Kevin Cheng wrote:

I should add that:

a) I think it’s great that we talked about different yet related topics and even cooler that others injected their own interpretations in the strip comments (thanks Dave)

b) While I feel HCI/Usability people should be distanced from the low level technicalities of an implementation, having an understanding of the limitations of the latest and greatest can help facilitate conversations with developers and so it’s still important to keep up with trends if even just at a peripheral level.

dave wrote:

I just want to agree w/ Kevin whole-heartedly. When I’m working with a graphic designer on a print project, I know I’m working with a pro, when they start talking about inks, paper bonds, materials, bindings, pantones and the like. The same is true for us. We need to understand the canvas on which we paint. … (I’d like to point people to this piece about just being an interface designers. Ya gotta know your stuff.)

X wrote:

I found this problem to be too specific, and so applied a novel solution to the entire set… I studied Latin and C. Now I’m equally useless in all modern languages.

(extra points if you pretend I posted this in Latin)

Bob Salmon wrote:

I also agree with Magnus. So too did the lecturers who drew up my computer science course. The very first thing we were taught was programming via ML - not C etc. The teaching language was deliberately obscure (and useless, unless you were going into theorem proving etc.) so that even if you’d done C before college you were at the same starting point as everyone else.

You therefore had to turn up to the lectures and got a proper grounding in things like different types of recursion, complexity etc. rather than just thinking “Yeah, I know all that” when you were just a code monkey rather than a computer scientist. (I’m not knocking code monkeys, but if the object of the exercise is to become a computer scientist, then staying as a code monkey isn’t much good.)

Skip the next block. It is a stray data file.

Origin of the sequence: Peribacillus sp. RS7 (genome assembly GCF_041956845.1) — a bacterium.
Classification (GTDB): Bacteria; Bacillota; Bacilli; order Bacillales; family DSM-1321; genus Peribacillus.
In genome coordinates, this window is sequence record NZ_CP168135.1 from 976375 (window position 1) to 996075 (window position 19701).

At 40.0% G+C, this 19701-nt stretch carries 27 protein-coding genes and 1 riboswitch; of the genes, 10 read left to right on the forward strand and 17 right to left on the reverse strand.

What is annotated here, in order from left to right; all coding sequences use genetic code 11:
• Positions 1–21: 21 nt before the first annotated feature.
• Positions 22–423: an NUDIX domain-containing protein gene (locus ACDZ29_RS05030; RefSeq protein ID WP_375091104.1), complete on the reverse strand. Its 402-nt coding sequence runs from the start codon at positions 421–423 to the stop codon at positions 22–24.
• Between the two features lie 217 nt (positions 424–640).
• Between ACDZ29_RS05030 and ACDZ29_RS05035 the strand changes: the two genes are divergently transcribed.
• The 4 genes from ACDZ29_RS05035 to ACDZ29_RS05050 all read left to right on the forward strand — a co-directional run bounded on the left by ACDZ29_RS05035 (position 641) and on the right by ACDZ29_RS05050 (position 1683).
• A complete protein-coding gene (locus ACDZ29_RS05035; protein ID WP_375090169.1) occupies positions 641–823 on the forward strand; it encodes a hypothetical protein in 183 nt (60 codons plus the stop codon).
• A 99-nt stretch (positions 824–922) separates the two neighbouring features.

I think that there are many timeless principles in computing - abstraction, concurrency, and so on. What tends to change is what approaches are now feasible or what is now more/less important due to increases in horsepower, memory size etc.

I suppose this could devolve into a religious argument where people say “No, insert-pet-technology-here is a radical change because insert-rant-here” which gets answered similarly “Actually insert-older-technology-here is just the same but different in insert-fundamental/superficial-difference ways”.

Bob wrote:

Some interesting concepts if you have the luxury of separating theory from practice. Unfortunately many developers find themselves locked in the basement of some insurance company and find they are highly skilled in an area that nobody cares about. I thought that is who the older gentleman represented.

The antidote. Read, read, read. Look around that basement for somebody doing something new, and become their best friend.

Like X, I too have studied Latin and C. They give me a basic understanding of the romance languages and just about any modern programming language.

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OK/Cancel is a comic strip collaboration co-written and co-illustrated by Kevin Cheng and Tom Chi. Our subject matter focuses on interfaces, good and bad and the people behind the industry of building interfaces - usability specialists, interaction designers, human-computer interaction (HCI) experts, industrial designers, etc. (Who Links Here) ?